"Nobody believes that drugs will stop flowing into the United States from northern Baja. [The question is] who's going to take over that turf," Gore said. "Is it going to be a peaceful takeover or a violent takeover? That's what we're watching."
The Arellano Felix family, including six brothers and at least two sisters, is thought to have arrived in Tijuana from Sinaloa state in the mid-1980s, having been given the Baja California liquor and cigarette smuggling turf by an uncle, Miguel Angel Felix Gallardo. The family soon expanded its trade into marijuana and then cocaine, slowly consolidating a regional monopoly.
From the beginning, the Arellano Felixes were adept at melding into Tijuana's moneyed class and recruiting the wealthy sons of business and professional elites, dubbed "narco juniors," as hit men. They also recruited assassins from gangs in the Barrio Logan section of San Diego, who, among other hits, tried to kill Blancornelas, editor of the newspaper Zeta.
While bribing police and politicians at the rate of a rumored $1 million a day, they were also building relationships with legitimate businesses that laundered drug cash. A dozen such Baja businesses were recently named by the U.S. government as off limits to U.S. trade.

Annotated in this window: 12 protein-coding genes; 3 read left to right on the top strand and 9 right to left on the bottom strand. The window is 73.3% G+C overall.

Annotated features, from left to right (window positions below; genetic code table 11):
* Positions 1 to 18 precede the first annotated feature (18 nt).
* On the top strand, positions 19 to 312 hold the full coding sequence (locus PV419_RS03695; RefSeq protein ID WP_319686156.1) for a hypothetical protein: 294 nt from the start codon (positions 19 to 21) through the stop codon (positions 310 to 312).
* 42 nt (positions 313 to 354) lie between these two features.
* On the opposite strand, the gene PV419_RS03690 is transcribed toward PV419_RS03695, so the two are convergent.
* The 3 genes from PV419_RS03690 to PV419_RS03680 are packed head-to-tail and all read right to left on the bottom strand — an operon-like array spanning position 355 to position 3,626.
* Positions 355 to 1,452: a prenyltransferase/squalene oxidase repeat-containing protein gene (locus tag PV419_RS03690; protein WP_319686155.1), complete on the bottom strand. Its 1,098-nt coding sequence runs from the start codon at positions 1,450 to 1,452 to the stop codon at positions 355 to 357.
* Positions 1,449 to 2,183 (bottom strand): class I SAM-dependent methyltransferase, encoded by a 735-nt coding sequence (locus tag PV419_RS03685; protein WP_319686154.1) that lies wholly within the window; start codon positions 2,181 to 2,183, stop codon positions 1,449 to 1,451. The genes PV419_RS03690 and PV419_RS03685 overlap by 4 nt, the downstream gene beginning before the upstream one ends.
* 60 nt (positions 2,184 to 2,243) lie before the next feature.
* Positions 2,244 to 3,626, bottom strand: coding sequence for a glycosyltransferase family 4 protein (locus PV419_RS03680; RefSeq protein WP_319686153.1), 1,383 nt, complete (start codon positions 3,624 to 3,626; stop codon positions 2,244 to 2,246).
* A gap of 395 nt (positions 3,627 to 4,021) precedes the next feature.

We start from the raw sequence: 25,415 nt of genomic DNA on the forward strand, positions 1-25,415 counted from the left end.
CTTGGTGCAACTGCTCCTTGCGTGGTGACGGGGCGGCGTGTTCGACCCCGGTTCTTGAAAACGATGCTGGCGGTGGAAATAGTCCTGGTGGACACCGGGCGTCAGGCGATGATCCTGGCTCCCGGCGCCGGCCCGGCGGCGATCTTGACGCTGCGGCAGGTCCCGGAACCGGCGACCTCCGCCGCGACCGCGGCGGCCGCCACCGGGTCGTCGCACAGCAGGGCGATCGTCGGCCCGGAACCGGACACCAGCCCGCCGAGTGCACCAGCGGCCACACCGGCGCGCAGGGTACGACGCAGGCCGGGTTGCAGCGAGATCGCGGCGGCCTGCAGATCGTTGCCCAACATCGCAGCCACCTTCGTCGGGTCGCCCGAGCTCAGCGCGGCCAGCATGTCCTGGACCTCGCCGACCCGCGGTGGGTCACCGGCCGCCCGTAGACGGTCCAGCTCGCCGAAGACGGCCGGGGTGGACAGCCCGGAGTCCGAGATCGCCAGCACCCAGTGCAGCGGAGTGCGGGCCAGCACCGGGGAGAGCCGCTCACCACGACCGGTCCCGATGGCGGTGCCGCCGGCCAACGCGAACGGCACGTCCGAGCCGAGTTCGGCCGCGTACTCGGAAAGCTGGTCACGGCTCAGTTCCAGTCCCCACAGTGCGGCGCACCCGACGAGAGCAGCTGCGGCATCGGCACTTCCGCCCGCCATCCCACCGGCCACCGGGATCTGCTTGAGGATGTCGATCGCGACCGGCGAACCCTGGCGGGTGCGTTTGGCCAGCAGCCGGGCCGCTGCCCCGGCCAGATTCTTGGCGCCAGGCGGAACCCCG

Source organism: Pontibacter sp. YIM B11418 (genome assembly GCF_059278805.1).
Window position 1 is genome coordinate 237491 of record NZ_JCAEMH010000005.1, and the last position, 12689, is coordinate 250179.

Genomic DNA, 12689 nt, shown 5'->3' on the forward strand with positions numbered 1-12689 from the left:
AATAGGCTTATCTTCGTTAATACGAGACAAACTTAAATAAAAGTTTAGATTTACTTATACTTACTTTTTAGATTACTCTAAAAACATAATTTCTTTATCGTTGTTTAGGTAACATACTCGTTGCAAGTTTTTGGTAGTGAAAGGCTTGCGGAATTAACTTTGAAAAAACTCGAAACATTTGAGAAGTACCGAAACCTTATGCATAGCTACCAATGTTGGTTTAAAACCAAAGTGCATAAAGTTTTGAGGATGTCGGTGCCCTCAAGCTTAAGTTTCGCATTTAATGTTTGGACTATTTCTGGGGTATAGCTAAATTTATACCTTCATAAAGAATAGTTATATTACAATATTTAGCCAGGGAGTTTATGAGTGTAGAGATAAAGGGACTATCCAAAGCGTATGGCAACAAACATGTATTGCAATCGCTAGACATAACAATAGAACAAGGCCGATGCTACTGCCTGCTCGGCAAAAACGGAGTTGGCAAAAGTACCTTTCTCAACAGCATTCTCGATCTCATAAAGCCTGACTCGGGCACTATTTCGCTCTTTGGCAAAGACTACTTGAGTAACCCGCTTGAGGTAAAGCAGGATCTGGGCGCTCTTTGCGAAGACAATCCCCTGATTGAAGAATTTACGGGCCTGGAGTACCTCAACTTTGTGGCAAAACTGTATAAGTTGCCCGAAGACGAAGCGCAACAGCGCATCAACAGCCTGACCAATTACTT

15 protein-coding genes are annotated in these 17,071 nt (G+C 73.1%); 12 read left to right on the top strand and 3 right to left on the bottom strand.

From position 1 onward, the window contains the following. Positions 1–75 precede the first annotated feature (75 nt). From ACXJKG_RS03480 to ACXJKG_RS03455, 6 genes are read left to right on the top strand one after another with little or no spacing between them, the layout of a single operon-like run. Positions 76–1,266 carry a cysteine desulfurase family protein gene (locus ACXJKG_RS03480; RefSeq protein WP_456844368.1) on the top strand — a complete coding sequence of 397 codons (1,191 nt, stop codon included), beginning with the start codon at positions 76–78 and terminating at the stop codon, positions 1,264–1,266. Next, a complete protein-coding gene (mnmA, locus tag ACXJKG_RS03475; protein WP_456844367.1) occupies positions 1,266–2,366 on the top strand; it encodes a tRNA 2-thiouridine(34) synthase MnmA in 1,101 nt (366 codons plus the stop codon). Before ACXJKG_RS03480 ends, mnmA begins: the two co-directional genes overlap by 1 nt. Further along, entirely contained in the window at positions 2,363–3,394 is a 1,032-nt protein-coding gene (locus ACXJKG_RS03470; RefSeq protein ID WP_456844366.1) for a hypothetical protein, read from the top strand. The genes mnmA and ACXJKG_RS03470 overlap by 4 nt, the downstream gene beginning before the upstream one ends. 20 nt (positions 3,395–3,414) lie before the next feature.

The Arellano Felixes bought political influence by financing candidates' electoral campaigns, said Jose Luis Perez Canchola, former Baja California state prosecutor in charge of human rights and now an attorney with the Mexico City district attorney's office.
"What set the Arellanos apart was their entrepreneurial vision," said Victor Alfaro Clark, director of the Tijuana-based Binational Commission on Human Rights and a visiting professor at San Diego State University.
The family's vicious modus operandi--summed up as "bribes or bullets"--co-opted the highest levels of Mexican police and government. Many who didn't accept bribes were killed in brutal fashion.
"You either have to take money from them or die," DEA Special Agent Donald Thornhill said in San Diego.
Among the hundreds of Arellano Felix victims were federal prosecutors and local police officials. Although each of the three or four main Mexican drug cartels was violent in its way, the Arellano Felixes were especially brutal, often sadistic killers.
They burst into notoriety in May 1993 when gunmen allegedly led by Ramon and including Barrio Logan thugs killed Mexican Cardinal Juan Jesus Posadas Ocampo during what is believed to have been a botched attempt at assassinating a rival drug boss.
That Ramon Arellano Felix would have been present at assassinations, when he could have easily sent squads of hit men, doesn't surprise those familiar with his career.
"He was crazy and bloodthirsty," Thornhill said.